While not especially extensive over a large area, the park offers several different environments that represent many settlement opportunities for the fauna, which is very different. Here, one can find the typical inhabitants of the Pre-Alps such as the fox, the Beech Marten, the yew, the squirrel, the dormouse, the hare, the roe deer, the Eurasian jay, the pheasant and many passeriformes. The areas with its terraced lawns, many of which are used as olive groves with its favourable exposure to the south, have dry stone walls and overhanging cliffs that are home for several species of reptiles, birds and butterflies.

The ravine woods, which precede the fossil gorge of the Tinazzo, is a habitat that has a high humidity and a climate that in summer time is cooler than the surrounding area, while in winter is actually quite mild. There is a small stream here that comes from several sources. In this stream one can find the cray fish, a freshwater crustacean which has more or less disappeared from most of the European streams, threatened with extinction due to the environmental and water pollution, diseases and the competition of exotic species introduced by man. Streams, small brooks and ponds are also the ideal habitat for the fire salamander, which needs them for the development of their larvae. After metamorphosis and the developing of the yellow and black pattern they will abandon them and go back to living in the thick of the woods.





While dominated by the amazing geomorphological landscape of the gorge, the small territory of the park, because of its complex morphology, the local climate, and the nature of its rock presents a stunning display of floral and vegetation interest.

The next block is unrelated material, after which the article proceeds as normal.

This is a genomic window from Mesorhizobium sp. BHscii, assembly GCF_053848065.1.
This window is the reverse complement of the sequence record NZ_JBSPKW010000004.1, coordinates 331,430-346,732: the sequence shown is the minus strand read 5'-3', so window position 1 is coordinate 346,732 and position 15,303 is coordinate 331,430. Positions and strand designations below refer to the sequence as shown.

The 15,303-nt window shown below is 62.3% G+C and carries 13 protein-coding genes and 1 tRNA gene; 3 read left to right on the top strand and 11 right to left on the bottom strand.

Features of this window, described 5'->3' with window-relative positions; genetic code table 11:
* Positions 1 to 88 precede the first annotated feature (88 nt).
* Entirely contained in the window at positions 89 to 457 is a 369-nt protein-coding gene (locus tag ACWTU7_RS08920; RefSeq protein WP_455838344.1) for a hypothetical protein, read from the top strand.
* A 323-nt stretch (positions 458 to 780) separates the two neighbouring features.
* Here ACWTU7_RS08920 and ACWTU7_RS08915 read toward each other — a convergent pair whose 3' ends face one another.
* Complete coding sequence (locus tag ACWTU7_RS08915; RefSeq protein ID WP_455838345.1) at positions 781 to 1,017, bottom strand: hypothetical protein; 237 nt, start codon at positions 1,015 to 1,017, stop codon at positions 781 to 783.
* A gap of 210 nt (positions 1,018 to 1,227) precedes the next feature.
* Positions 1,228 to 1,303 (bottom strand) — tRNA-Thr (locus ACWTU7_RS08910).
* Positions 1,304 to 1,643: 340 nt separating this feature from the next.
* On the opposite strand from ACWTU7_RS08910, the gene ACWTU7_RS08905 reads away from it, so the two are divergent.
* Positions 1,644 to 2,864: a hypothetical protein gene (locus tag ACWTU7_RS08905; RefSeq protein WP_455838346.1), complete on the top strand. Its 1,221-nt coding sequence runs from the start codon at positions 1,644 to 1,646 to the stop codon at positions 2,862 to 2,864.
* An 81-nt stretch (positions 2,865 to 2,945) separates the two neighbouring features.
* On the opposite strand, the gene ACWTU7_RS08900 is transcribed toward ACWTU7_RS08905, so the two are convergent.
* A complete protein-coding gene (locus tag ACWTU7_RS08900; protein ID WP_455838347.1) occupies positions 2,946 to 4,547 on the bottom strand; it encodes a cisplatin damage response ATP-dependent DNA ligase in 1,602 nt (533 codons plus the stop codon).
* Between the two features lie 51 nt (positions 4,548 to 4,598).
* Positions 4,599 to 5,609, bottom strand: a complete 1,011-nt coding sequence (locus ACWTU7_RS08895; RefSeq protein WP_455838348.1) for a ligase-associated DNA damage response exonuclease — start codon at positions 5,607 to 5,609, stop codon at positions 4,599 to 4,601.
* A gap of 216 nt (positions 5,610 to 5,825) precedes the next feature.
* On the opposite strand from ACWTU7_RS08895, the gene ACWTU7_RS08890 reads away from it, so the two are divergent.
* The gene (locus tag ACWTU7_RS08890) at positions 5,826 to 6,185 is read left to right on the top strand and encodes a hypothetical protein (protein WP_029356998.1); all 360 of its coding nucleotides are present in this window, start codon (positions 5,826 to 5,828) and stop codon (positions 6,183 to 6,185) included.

The woods, in its complex composition of tree species (in which the Hop Hornbeam, Ostrya carpinifolia, is predominant) and shrubby and herbaceous species, show some of the typical aspects of the ravine woods near the gorge where its darkness, the coolness, and humidity of the environment has favored a spontaneous settlement of yew (taxus baccata). Spectacular is the development of the Eurasian fern (Phyllitis scolopendrium), which covers the slopes of the woods. On the limestone cliff the sky blue bellflower (campanula elatinoides) stands out, rare and precious in this hidden place, with its beautiful heart-shaped and velvety leaves. On the margins of a perennial stream the horsetail states its unmistakable presence with two species: the field horsetail (equisetum avense) and the rough horsetail (equisetum hyemale). It isn't strange to have such biodiversity of plants with botanic entities such as the black locusts, Ailanthus, privets and even some palms of the Trachycarpus family, that are linked to a more or less anthropization which differs according to the park surface. Near the gorge, terraced shelves host old hay meadows, which in the past showed more multicolored blossoms. Even the bare rock walls are colonized by vegetation such as the light blue bell flower (campanula carnica), the queen grass (telechia speciosissima) similar to a huge yellow daisy, and the Horned Rampion (Phyteuma scheuchzert). The other parts of the park, exposed to the sun, host a sparse and low scrub dominated by the hop hornbeam, ashes (Fraxinus ornus ) and some English oaks (Quercus pubescens). The doors left by the coverage of the woods have been colonized by the flora of dry grasslands where the sesleria, the most common graminaceous, is accompanied by several Mediterranean and steppe range species.